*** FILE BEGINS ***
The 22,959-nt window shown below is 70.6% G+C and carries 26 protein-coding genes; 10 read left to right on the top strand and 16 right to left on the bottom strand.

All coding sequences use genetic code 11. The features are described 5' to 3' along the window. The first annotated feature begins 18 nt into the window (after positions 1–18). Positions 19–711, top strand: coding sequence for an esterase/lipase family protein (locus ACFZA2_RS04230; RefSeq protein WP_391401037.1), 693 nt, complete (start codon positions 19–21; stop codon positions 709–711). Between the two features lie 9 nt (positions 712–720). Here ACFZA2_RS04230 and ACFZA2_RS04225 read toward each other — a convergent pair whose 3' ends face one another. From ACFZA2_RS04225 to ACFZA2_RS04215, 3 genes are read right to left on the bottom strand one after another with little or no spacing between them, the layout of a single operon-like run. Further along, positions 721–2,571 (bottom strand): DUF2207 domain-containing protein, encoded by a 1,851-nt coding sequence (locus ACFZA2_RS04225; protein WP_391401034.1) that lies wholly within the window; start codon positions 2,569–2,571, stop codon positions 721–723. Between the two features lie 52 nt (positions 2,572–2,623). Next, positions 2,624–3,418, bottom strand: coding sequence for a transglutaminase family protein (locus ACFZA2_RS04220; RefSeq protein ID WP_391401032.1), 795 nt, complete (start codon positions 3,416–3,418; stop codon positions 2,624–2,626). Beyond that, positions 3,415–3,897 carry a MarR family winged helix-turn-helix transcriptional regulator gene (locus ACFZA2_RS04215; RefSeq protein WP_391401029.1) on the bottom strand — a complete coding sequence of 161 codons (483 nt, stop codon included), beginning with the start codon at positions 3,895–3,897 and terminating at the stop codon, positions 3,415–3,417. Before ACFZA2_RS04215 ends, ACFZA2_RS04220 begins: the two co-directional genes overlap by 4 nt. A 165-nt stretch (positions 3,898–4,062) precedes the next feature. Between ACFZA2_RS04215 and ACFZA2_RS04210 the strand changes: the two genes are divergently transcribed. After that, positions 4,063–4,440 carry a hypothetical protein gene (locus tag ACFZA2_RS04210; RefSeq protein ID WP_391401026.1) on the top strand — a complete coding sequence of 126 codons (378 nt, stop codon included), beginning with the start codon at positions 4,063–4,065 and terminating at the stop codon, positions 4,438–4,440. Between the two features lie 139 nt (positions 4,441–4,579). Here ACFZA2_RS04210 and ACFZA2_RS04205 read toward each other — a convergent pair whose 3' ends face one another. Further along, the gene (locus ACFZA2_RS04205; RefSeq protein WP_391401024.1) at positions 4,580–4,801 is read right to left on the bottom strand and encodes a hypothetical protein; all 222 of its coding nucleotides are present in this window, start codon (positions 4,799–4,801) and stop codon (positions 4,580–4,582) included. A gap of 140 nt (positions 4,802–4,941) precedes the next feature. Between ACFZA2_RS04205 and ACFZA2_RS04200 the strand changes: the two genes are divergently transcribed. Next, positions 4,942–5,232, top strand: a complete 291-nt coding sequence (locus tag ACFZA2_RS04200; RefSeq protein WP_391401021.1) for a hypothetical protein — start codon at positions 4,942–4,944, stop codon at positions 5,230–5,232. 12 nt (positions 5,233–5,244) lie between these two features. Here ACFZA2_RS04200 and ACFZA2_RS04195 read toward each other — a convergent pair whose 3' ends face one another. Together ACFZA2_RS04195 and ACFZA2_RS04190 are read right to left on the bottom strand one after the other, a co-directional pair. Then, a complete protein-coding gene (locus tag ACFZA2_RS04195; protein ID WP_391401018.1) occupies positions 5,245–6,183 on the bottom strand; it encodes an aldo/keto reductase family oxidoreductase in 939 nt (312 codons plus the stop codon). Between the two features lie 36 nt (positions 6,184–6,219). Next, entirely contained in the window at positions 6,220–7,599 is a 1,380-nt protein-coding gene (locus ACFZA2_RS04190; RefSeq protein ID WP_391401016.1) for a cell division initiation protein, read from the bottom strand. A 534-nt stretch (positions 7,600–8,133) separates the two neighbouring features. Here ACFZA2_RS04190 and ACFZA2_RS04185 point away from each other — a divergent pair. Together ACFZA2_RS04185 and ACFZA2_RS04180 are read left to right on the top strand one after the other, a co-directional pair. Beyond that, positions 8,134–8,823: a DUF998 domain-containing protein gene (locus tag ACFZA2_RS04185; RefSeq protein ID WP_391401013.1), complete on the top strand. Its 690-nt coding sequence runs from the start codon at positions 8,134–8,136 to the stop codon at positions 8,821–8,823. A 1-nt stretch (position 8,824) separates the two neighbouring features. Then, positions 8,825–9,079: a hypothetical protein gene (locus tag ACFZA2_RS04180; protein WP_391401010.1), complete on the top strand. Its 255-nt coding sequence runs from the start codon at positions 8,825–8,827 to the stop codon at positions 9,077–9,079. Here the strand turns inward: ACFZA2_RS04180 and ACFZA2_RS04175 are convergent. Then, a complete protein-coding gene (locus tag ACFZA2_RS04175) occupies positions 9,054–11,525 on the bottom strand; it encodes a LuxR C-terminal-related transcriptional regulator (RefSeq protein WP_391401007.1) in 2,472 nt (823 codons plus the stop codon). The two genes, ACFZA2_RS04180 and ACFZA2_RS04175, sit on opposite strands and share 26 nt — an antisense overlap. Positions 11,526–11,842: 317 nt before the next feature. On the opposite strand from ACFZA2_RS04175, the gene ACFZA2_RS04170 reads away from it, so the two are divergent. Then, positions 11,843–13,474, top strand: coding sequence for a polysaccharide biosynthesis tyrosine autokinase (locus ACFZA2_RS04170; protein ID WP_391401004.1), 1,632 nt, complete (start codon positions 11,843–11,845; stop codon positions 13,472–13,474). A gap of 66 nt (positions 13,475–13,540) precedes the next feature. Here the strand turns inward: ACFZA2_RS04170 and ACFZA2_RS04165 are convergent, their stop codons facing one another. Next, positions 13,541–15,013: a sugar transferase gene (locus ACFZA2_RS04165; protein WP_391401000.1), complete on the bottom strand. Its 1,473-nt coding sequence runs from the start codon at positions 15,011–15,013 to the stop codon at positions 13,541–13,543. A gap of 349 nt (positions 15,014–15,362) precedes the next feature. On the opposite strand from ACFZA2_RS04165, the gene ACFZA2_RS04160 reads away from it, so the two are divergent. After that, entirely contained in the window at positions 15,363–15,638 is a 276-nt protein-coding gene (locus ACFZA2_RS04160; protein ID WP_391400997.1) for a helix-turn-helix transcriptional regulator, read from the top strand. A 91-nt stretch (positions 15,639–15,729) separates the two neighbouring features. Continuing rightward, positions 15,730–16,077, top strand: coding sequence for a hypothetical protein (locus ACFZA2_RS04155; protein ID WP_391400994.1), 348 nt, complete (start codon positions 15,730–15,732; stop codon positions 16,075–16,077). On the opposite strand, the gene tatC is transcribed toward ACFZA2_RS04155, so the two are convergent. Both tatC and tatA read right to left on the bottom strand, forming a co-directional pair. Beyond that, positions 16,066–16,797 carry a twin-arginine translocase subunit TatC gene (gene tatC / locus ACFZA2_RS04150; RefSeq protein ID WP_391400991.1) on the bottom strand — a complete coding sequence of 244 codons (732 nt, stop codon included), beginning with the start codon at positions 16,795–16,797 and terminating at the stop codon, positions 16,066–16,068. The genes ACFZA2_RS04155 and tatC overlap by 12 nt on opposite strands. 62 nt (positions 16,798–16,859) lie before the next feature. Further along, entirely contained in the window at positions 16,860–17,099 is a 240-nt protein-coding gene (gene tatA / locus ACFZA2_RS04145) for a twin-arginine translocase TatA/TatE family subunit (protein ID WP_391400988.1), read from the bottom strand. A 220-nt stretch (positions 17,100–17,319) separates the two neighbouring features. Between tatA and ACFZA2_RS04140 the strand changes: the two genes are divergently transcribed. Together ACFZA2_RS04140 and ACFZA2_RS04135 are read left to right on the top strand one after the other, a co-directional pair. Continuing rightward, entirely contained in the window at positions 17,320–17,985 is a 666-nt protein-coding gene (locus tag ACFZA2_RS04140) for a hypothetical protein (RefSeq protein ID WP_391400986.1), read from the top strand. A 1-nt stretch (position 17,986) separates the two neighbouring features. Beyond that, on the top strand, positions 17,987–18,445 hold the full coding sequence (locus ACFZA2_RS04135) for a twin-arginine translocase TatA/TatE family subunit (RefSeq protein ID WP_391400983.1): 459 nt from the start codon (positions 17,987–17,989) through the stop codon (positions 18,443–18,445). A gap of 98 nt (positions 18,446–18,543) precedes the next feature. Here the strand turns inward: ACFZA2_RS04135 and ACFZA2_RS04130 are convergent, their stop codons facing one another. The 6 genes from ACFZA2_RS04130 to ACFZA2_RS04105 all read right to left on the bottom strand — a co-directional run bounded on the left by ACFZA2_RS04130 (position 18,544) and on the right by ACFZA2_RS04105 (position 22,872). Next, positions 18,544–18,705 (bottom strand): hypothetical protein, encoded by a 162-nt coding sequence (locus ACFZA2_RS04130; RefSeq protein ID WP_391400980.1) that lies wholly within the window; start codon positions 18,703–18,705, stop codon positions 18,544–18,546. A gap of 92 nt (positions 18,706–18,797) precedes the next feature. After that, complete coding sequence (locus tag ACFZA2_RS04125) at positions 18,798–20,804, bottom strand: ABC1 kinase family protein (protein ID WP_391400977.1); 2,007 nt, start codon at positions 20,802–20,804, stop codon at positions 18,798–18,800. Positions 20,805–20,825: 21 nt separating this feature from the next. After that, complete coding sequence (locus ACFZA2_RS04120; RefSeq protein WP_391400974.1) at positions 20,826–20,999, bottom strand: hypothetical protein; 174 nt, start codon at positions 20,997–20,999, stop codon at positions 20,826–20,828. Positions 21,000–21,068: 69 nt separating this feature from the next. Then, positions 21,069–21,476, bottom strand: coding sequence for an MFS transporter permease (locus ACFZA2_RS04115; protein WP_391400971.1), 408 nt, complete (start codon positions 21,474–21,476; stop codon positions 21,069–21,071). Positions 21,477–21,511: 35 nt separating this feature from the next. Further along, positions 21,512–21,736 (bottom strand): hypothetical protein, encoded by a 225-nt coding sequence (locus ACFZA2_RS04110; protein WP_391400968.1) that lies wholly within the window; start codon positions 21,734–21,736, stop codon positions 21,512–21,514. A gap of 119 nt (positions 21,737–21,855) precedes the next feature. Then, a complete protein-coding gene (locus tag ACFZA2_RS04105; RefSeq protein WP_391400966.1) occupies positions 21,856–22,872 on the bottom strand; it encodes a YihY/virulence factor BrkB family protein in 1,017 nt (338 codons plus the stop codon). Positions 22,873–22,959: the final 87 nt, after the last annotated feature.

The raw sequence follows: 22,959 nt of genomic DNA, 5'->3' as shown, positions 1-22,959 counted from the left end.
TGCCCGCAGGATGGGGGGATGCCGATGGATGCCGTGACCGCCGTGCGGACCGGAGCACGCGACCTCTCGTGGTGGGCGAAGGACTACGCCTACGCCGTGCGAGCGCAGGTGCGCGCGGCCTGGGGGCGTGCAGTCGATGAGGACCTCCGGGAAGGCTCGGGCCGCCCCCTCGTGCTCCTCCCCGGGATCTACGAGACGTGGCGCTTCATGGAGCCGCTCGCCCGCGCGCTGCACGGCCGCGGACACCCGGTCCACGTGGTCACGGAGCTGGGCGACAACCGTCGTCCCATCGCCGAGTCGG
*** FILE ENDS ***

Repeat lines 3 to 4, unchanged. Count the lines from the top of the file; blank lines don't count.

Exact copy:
The raw sequence follows: 22,959 nt of genomic DNA, 5'->3' as shown, positions 1-22,959 counted from the left end.
TGCCCGCAGGATGGGGGGATGCCGATGGATGCCGTGACCGCCGTGCGGACCGGAGCACGCGACCTCTCGTGGTGGGCGAAGGACTACGCCTACGCCGTGCGAGCGCAGGTGCGCGCGGCCTGGGGGCGTGCAGTCGATGAGGACCTCCGGGAAGGCTCGGGCCGCCCCCTCGTGCTCCTCCCCGGGATCTACGAGACGTGGCGCTTCATGGAGCCGCTCGCCCGCGCGCTGCACGGCCGCGGACACCCGGTCCACGTGGTCACGGAGCTGGGCGACAACCGTCGTCCCATCGCCGAGTCGG